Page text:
Aidoghie Paulinus, Abuja
The United Nations Human Rights Office in Geneva, Switzerland, has raised questions over the Zaria killing which it said claimed the lives of 350 persons and the killing of members of the Indigenous People of Biafra otherwise known as IPOB.
The development followed the Human Rights Committee review of the situation of civil and political rights in Nigeria.
The Nigerian delegation consisted of representatives of the Federal Ministry of Justice, the Ministry of the Interior, the Ministry of Defence, the Ministry of Foreign Affairs, the Office of the National Security Adviser, the National Agency for the Prohibition of Trafficking in Persons, the Department of State Services, the Federal Ministry of Women Affairs and the Permanent Mission of Nigeria to the United Nations Office in Geneva.
The Committee also noted with concern, rampant corrupt activities in the country.
The Office of the High Commissioner, United Nations Human Rights, in a statement published on its website, said: “The Human Rights Committee concluded today its review of the implementation of the provisions of the International Covenant on Civil and Political Rights in Nigeria.”
The United Nations said the Permanent Representative of Nigeria to the United Nations Office in Geneva, Ambassador Audu Ayinla Kadiri, in his opening remarks, said the composition of the Nigerian delegation was a testimony to its commitment to the implementation of the covenant.
Kadiri apologised for Nigeria’s inability to submit its second periodic report, adding that Nigeria had implemented many initiatives to improve the effectiveness, accessibility, accountability, transparency and fairness of the justice system such as the development of justice sector reform action plans and the establishment of judicial research and training centres.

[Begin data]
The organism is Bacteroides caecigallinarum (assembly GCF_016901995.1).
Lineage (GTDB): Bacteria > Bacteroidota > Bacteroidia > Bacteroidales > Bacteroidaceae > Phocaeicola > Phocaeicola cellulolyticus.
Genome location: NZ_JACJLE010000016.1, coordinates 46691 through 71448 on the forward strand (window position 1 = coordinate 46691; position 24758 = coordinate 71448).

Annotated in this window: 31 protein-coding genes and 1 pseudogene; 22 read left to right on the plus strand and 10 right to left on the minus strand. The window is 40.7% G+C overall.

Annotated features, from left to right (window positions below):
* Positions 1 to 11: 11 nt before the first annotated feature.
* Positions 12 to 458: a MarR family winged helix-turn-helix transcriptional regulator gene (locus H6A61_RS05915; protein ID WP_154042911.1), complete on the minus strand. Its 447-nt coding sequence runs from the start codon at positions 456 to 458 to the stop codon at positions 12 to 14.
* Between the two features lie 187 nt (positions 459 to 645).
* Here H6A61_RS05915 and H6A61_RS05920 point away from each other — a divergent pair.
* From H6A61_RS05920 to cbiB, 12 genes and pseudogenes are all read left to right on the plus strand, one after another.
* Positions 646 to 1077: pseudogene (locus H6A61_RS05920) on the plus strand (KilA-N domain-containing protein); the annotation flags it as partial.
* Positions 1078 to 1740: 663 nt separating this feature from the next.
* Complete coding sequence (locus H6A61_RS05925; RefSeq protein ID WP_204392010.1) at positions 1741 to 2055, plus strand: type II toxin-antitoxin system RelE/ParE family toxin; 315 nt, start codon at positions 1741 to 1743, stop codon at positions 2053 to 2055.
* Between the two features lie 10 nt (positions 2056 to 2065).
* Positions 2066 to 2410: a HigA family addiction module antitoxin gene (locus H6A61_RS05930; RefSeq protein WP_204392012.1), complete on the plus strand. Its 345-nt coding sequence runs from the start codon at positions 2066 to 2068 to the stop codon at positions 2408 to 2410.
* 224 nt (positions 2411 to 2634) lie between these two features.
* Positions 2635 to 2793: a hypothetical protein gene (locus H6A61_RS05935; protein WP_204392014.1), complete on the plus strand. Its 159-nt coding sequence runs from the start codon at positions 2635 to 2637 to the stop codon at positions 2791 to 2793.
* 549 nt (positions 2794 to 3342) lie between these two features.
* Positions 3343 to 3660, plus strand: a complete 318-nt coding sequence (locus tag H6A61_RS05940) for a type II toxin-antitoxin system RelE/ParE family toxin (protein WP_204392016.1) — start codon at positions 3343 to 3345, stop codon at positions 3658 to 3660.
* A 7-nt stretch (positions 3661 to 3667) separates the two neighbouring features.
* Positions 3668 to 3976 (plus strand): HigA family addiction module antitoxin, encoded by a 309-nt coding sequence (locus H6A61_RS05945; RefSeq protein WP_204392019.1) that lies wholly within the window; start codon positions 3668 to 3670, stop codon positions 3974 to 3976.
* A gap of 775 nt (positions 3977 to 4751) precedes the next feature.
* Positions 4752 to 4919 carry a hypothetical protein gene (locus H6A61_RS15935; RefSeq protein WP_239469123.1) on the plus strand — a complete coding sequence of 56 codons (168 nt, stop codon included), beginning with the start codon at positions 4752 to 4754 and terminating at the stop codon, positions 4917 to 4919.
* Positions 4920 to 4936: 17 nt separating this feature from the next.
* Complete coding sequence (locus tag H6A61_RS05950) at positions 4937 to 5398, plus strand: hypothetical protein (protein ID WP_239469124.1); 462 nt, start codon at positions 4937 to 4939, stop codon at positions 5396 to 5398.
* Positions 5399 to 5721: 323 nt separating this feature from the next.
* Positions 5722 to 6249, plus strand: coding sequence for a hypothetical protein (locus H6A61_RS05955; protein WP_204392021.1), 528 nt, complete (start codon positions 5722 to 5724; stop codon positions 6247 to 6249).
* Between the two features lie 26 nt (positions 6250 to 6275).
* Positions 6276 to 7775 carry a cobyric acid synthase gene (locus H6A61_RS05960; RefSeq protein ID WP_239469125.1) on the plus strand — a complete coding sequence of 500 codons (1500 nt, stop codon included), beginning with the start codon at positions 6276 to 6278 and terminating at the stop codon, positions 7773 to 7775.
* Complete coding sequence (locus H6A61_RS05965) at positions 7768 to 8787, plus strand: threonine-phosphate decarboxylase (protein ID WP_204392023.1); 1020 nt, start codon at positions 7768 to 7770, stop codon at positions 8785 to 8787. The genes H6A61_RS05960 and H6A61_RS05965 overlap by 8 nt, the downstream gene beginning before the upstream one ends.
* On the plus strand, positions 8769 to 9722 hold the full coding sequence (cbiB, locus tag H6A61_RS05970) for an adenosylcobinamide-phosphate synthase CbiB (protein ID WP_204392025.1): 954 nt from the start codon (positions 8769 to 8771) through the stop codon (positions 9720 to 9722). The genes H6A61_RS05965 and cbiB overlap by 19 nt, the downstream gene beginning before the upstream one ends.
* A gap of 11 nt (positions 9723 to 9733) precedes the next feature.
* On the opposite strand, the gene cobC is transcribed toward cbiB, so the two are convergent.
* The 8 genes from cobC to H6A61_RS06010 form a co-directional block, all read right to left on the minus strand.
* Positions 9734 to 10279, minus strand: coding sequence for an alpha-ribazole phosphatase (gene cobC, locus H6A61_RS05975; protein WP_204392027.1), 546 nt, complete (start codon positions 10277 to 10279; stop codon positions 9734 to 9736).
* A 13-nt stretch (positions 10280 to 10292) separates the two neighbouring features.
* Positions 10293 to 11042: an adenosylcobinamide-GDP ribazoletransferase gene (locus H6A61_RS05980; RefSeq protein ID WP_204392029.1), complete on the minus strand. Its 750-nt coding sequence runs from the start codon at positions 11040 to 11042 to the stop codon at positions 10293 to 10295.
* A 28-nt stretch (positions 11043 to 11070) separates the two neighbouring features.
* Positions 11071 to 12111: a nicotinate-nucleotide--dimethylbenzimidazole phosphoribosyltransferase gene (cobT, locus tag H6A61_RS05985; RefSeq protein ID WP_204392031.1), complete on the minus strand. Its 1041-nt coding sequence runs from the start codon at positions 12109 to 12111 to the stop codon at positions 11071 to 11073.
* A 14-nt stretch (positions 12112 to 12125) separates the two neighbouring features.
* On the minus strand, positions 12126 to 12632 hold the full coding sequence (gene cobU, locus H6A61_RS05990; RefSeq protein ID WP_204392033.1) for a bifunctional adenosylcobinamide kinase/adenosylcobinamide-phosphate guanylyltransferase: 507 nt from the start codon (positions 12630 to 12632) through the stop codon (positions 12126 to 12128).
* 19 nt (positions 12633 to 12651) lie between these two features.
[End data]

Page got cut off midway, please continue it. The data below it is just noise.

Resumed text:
“The Nigerian government was firmly committed to promote and protect the human rights of Nigerians. While much had been done in this regard, across a broad range of fields, the government acknowledged that challenges remained,” Kadiri reportedly said during the meeting.
But the Office of the High Commissioner, United Nations Human Rights, said the committee experts thanked the delegation for its presence and stressed that the purpose was to find common ground so that the committee might formulate recommendations aimed at helping the government to move forward.
“They pointed out that corruption remained rampant and that implementation of the legislation was weak. They also asked the delegation to comment on recent events, notably the killing of people in Biafra region and the killing of 350 people in Zaria, in Kaduna province.
“Experts asked if there was a law that prohibited discrimination that would cover direct and intersected forms of discrimination. Was the government considering repealing article 214 of the criminal code which criminalised sexual acts between persons of the same sex? What measures were in place to address the discriminatory effects of legislation on polygamy and repudiation?” the United Nations Human Rights Office said.
Kadiri further said in his concluding remarks between the committee and the Nigerian delegation that the dialogue had been interesting and illuminating and that the delegation had done its best to answer the experts’ questions.
“All is well that ends well,” Kadiri stated, adding that the delegation and the committee shared a common purpose.
“The delegation looked forward to cooperating further with the committee,” Kadiri added.
Ahmed Amin Fathalla, Committee Chair, in his concluding remarks, thanked the delegation.
“He recalled that parties to international legal instruments had to abide by their obligations. It had been a fruitful debate,” Fathalla said.